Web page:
The Public Purpose
Number 50 - 20 July 2002

Dallas Transit Down, Car-Pooling, Telecommuting Up:
Implications for Urban Transport Policy

Dallas: Transit Share and Ridership Drop Despite Opening $1 Billion in New Rail Lines


During the 1990s, Dallas Area Rapid Transit (DART) opened three new light rail lines and one new commuter rail line. DART has pursued a successful public relations strategy to portray the new lines as a success, to the point that the system is being cited internationally as a model. The local monopoly daily newspaper, The Dallas Morning News, has been uncritically complimentary of DART’s rail system in both its editorial and news pages. Local transit officials and editorial writers have commented on the role that DART’s rail system has played in attracting people out of their cars. By 2000, 30 miles of line were in operation.



The Texas Public Policy Foundation (TPPF), relying on the work of Thomas A. Rubin and Wendell Cox has raised questions about the effectiveness of the DART rail system. For example, TPPF Senior Fellow Wendell Cox has estimated that the DART light rail system removed so few automobiles from the road that the natural growth rate would have replaced the reduction within nine days.[1]


Transit Losses: It came as some surprise to local transit officials and the media[2] when 2000 Census journey to work data[3] showed that both transit’s journey to work market share and the number of commuters using transit had dropped in the areas served by the rail lines.[4]


  • All light rail stations open in 2000 were in the city of Dallas. Transit journey to work ridership dropped 4,000 in the city from 1990 to 2000. Transit’s market share (share of total employment) dropped 17.9 percent.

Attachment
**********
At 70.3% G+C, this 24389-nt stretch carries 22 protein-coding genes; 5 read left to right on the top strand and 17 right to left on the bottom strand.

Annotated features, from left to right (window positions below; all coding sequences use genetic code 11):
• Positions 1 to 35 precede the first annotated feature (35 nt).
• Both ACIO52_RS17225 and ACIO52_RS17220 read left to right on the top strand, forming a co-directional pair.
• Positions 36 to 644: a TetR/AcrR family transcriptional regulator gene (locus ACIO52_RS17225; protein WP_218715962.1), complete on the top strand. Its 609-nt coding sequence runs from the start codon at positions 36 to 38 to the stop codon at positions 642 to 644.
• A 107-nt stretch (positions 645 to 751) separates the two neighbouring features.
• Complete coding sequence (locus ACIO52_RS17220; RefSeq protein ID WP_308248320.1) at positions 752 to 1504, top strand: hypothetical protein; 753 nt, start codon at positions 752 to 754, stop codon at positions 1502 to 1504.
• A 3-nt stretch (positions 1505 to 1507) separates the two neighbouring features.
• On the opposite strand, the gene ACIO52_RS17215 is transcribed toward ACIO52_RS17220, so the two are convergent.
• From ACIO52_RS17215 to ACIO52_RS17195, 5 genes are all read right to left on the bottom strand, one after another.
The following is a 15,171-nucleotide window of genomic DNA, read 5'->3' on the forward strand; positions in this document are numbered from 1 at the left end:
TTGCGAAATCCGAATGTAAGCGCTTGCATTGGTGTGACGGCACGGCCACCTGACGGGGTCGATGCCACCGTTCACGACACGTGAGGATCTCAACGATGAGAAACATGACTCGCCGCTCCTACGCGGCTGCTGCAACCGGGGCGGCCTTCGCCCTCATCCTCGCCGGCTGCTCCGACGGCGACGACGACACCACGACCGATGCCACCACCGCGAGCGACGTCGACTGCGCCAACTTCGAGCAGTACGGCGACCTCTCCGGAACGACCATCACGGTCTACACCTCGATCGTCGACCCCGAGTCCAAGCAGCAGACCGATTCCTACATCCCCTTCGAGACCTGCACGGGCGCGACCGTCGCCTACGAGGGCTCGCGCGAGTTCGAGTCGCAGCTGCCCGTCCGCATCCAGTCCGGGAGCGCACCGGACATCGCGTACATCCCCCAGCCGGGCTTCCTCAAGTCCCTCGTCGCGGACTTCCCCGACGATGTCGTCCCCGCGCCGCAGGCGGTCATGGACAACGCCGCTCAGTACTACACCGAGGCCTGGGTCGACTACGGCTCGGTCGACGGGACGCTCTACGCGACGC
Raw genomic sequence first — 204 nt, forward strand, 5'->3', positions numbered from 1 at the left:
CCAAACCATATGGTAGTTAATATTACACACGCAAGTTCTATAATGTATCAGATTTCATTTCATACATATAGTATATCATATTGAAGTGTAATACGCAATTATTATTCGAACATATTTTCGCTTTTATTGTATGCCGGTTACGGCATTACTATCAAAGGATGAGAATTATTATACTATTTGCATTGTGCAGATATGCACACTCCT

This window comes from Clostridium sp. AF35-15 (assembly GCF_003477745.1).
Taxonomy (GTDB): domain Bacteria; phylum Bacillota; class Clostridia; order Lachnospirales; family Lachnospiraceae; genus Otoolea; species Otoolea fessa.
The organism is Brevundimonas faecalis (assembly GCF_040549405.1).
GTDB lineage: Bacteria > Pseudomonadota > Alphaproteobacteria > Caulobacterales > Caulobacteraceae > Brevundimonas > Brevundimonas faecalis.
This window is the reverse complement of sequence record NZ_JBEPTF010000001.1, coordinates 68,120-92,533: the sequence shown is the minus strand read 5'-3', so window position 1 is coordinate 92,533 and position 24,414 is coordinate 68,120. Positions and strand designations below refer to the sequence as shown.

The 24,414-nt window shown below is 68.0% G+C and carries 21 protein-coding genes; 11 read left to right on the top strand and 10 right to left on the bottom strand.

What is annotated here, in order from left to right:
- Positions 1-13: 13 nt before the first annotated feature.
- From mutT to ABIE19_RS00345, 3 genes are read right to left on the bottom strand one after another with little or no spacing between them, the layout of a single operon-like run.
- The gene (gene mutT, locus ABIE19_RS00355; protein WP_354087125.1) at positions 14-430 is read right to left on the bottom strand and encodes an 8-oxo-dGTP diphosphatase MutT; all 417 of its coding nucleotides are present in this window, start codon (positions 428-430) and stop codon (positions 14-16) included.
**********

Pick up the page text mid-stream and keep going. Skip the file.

• All commuter rail stations open in 2000 were in Dallas County, and the main terminus (Union Station) is in the city. Thus, all light rail and commuter rail stations were within Dallas County. Transit journey to work ridership dropped 3,199 in the county from 1990 to 2000. Transit’s market share (share of total employment) in the county dropped 16.2 percent.


  • In the Dallas-Fort Worth Metroplex outside Dallas County, transit journey to work use actually increased, from 6,500 to 8,800, though market share dropped 5.9 percent. However, transit use outside Dallas County is miniscule, at 0.6 percent of the 1,500,000 employees.


  • Overall, transit use dropped 700 in the Metroplex, and transit’s work trip market share dropped 23.0 percent.


Longer Term Transit Trends: The transit losses of the 1990s are a continuation of the 1980s trends. Transit's journey to work market share fell in Dallas County from 5.3 percent in 1980 to 3.6 percent in 2000, a drop of 33 percent. This is particularly significant because of the large investment that has been made by local taxpayers in transit. In 1983, voters in the DART district (generally Dallas County) approved sales tax funding to expand transit and build the rail system, the latter to be built without federal funding. In fact, federal funding is being used, and the rail system has been reduce considerably in length due to cost overruns. Bus service was expanded more than 100 percent, and a comprehensive express bus network provides service from most of the area to downtown. The local tax has generated more than $4.5 billion (not inflation adjusted), yet transit's competitive position is considerably less than before the DART tax. This leads to two conclusions. The first is that, despite a huge investment, little if any impact has been achieved and virtually no traffic congestion reduction (which was the principal promise in the 1983 referendum). The second is that, as noted below, transit principally serves only downtown and little transit competitive service is provided to elsewhere.


Car Pool Gains: The Dallas area was much more successful in attracting people out of their cars through car-pooling.


  • In the city of Dallas, 54 percent of new commuters used car pools, as use of that mode increased 19,600. This represents a 17.2 percent increase in market share. By comparison, driving alone represented only 47.9 percent of new commuting. This is a stunning accomplishment, and may represent the most successful diversion of new commuters away from driving alone during the last census period. For example, Portland’s anti-automobile, anti-urban sprawl (misleadingly labeled "smart growth") and transit rail policies were rewarded with more than two-thirds of new commuters choosing to drive alone. Seattle (King County), with what may be the nation’s most extensive HOV lane system also achieved substantial success, keeping the percentage new commuters driving alone to 48.7 percent, slightly more than that of Dallas.